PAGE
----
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CONNECTIVITY

The term "Internet connectivity" refers to the way people are hooked up to the Internet, and may include dial-up telephone lines, always-on broadband connections, and wireless devices. Among these, wireless access to the Internet is the newest and, as of the early 2000s, had only reached a small group of users. Broadband connections, including DSL (digital subscriber line), ADSL (asymmetrical DSL), and cable modems, were becoming more widespread, but still represented a small percentage of Internet users. A study by Nielsen/NetRatings covering the year 2000 found that more than 85 percent of home-based users connected to the Internet with ordinary telephone modems ranging from 28.8 Kbps (thousands of bits per second) to 56 Kbps. Only 6.4 percent had high-speed Internet access, while 8.3 percent were still using 14.4 Kbps telephone modems.




Since the early days of the Internet, connectivity for the typical user has improved markedly by offering greater speeds for data transmission and wider bandwidth to accommodate special services such as audio and video. In the consumer market, the first improvements were made in dial-up telephone connections, with modems increasing in speed from 14.4 Kbps to 56 Kbps. With the growth in popularity of the World Wide Web and its ever expanding stock of multimedia content, the need for more bandwidth and higher transmission speeds created new demand in households and small businesses for broadband alternatives, which until that time were common only in large corporations, universities, and government agencies.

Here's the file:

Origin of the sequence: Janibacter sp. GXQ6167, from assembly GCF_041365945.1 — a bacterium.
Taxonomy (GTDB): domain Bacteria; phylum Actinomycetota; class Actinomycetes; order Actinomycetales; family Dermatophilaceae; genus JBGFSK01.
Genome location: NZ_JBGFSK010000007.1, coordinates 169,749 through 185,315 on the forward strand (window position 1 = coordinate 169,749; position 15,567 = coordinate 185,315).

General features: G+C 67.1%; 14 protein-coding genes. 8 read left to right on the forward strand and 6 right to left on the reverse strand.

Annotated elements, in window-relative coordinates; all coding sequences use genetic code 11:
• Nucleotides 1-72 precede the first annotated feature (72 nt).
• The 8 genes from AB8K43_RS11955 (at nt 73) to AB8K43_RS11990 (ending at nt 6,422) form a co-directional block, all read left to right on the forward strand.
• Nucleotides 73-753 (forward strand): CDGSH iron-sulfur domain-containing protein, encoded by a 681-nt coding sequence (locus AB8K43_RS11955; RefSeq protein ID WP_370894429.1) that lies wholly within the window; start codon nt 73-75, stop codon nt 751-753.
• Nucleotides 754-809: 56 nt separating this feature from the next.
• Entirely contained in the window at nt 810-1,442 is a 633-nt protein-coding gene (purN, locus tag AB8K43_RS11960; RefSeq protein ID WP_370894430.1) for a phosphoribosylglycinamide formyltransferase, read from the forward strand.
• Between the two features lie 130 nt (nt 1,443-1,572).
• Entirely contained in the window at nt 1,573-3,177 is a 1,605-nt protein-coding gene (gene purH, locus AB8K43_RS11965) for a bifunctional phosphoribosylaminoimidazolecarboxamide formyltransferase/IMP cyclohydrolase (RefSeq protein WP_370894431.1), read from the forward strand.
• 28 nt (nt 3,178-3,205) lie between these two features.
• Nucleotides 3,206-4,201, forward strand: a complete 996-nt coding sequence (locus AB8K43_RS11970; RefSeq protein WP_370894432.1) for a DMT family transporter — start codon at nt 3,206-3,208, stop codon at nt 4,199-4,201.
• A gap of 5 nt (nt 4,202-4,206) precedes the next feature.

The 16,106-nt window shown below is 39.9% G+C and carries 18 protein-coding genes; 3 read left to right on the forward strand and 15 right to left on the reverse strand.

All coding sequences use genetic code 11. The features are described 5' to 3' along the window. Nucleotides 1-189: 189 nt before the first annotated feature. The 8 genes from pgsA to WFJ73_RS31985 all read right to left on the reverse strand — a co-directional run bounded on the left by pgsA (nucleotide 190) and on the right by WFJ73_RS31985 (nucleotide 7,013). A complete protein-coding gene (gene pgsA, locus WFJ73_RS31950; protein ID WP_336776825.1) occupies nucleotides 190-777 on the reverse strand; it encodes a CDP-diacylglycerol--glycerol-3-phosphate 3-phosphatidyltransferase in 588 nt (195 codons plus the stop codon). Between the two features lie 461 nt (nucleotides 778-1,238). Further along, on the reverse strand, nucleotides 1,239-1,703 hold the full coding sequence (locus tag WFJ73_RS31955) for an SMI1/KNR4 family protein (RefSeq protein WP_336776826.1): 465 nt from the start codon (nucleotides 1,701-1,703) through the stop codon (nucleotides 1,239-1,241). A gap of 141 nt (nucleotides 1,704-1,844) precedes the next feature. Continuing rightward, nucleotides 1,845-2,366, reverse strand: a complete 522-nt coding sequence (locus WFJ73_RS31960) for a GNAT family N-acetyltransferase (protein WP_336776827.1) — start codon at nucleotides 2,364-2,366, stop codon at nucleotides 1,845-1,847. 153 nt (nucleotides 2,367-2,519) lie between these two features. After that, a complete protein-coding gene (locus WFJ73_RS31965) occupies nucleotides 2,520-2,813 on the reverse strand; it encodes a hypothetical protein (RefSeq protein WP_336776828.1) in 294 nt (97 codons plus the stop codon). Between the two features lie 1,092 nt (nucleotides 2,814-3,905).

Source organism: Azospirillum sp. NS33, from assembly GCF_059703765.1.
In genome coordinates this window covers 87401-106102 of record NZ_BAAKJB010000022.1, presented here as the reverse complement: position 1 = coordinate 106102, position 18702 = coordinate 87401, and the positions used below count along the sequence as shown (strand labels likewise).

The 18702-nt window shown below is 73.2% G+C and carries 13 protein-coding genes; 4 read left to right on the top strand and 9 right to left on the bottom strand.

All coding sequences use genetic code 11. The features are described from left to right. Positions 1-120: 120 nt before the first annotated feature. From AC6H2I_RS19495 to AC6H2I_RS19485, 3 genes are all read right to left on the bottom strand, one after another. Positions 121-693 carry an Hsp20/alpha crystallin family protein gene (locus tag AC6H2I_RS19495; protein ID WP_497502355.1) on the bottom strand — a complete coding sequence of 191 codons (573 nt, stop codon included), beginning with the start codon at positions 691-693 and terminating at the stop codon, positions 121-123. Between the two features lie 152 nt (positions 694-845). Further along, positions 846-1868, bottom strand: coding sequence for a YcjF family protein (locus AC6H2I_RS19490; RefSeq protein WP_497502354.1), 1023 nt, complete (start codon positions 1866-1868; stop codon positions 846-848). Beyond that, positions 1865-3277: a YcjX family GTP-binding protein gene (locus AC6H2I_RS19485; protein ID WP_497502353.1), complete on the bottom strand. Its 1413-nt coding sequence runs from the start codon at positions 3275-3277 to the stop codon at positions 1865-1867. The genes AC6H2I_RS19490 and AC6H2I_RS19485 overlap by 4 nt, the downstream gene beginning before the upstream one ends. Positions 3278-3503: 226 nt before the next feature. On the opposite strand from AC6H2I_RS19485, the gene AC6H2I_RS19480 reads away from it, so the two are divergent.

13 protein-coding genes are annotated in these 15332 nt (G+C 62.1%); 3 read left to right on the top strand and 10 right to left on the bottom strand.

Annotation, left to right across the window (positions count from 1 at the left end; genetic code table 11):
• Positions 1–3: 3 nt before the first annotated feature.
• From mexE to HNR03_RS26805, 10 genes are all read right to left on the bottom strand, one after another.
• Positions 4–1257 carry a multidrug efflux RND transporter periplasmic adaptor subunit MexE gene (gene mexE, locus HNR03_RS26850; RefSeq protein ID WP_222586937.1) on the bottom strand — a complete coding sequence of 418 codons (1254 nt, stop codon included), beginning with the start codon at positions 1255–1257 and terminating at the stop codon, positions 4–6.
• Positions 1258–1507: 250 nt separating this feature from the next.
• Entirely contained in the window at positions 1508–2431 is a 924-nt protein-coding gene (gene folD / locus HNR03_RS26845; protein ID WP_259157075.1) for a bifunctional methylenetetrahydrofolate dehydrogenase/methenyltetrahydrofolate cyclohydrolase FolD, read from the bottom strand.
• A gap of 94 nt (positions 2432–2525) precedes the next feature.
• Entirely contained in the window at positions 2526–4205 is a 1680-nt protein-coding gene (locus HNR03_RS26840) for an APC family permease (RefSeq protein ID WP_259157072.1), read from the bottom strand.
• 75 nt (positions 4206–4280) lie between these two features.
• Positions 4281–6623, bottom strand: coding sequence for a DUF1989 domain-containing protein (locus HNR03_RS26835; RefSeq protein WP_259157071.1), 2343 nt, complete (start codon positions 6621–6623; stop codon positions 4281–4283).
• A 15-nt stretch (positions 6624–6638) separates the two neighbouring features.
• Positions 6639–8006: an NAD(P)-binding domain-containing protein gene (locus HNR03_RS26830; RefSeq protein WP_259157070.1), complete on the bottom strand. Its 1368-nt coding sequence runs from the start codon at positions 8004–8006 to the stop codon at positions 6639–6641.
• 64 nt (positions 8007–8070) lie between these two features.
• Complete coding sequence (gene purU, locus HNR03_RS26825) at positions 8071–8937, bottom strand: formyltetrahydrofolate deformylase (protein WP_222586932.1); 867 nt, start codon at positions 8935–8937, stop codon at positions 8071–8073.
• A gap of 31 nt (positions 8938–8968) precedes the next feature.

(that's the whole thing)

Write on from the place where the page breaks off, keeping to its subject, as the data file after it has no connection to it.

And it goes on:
Wired Broadband Wired broadband essentially means there is a physical connection to a physical location (a home or business) through a cable. There are three main types of wired broadband connections for consumer or residential use: DSL, coaxial cable, and fiber. DSL uses traditional copper wire telephone lines. Cable television companies traditionally provide service over coaxial cables. Fiber systems are comprised of glass fiber strands over which optical (light) signals are sent. (Other options for wired broadband include T1 or T3 lines and Broadband over Power Lines (BPL)). With the use of a router, all wired technologies can also provide a Wi-Fi network within the home or business.


DSL is a wired transmission that uses traditional copper telephone lines already installed to homes and businesses. Availability and speed of DSL service may depend on the distance from a home or business to the closest broadband-equipped telephone company central office or telephone exchange.


Cable television companies provide broadband using the same coaxial cables that deliver pictures and sound to your TV set. A cable modem is an external device that normally has two connections: one to the cable wall outlet, the other to a computer. Cable Internet is usually faster than DSL.


Fiber optic technology converts electrical signals to light pulses (on/off) and sends the light pulses through transparent glass fibers about the diameter of a human hair. There is less signal loss or degradation with fiber optic technology than conventional copper wires or coaxial cables. Fiber transmits data at speeds far exceeding current DSL or cable modem speeds.




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